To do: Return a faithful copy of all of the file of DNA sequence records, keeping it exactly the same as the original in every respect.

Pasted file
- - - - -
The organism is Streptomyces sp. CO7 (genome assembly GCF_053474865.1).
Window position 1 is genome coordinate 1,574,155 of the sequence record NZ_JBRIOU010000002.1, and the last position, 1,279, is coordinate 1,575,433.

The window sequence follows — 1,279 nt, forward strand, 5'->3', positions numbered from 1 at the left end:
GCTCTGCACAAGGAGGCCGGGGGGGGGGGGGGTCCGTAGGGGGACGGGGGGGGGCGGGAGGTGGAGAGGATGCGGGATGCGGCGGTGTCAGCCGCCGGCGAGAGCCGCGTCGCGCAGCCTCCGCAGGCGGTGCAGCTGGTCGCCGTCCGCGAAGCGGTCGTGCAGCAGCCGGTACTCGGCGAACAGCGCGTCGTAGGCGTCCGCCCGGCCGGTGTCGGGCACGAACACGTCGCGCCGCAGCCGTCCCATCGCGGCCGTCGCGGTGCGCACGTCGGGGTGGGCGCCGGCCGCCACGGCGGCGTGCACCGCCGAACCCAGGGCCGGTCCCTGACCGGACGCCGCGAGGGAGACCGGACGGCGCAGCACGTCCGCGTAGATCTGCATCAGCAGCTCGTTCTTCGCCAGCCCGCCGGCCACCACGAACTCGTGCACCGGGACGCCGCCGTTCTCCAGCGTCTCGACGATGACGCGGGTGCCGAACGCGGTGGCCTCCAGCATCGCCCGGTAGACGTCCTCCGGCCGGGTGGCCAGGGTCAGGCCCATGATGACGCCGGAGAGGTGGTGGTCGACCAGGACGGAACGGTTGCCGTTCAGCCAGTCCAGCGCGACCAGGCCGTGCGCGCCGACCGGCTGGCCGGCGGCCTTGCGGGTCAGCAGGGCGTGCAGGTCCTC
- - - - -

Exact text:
The organism is Streptomyces sp. CO7 (genome assembly GCF_053474865.1).
Window position 1 is genome coordinate 1,574,155 of the sequence record NZ_JBRIOU010000002.1, and the last position, 1,279, is coordinate 1,575,433.

The window sequence follows — 1,279 nt, forward strand, 5'->3', positions numbered from 1 at the left end:
GCTCTGCACAAGGAGGCCGGGGGGGGGGGGGGTCCGTAGGGGGACGGGGGGGGGCGGGAGGTGGAGAGGATGCGGGATGCGGCGGTGTCAGCCGCCGGCGAGAGCCGCGTCGCGCAGCCTCCGCAGGCGGTGCAGCTGGTCGCCGTCCGCGAAGCGGTCGTGCAGCAGCCGGTACTCGGCGAACAGCGCGTCGTAGGCGTCCGCCCGGCCGGTGTCGGGCACGAACACGTCGCGCCGCAGCCGTCCCATCGCGGCCGTCGCGGTGCGCACGTCGGGGTGGGCGCCGGCCGCCACGGCGGCGTGCACCGCCGAACCCAGGGCCGGTCCCTGACCGGACGCCGCGAGGGAGACCGGACGGCGCAGCACGTCCGCGTAGATCTGCATCAGCAGCTCGTTCTTCGCCAGCCCGCCGGCCACCACGAACTCGTGCACCGGGACGCCGCCGTTCTCCAGCGTCTCGACGATGACGCGGGTGCCGAACGCGGTGGCCTCCAGCATCGCCCGGTAGACGTCCTCCGGCCGGGTGGCCAGGGTCAGGCCCATGATGACGCCGGAGAGGTGGTGGTCGACCAGGACGGAACGGTTGCCGTTCAGCCAGTCCAGCGCGACCAGGCCGTGCGCGCCGACCGGCTGGCCGGCGGCCTTGCGGGTCAGCAGGGCGTGCAGGTCCTC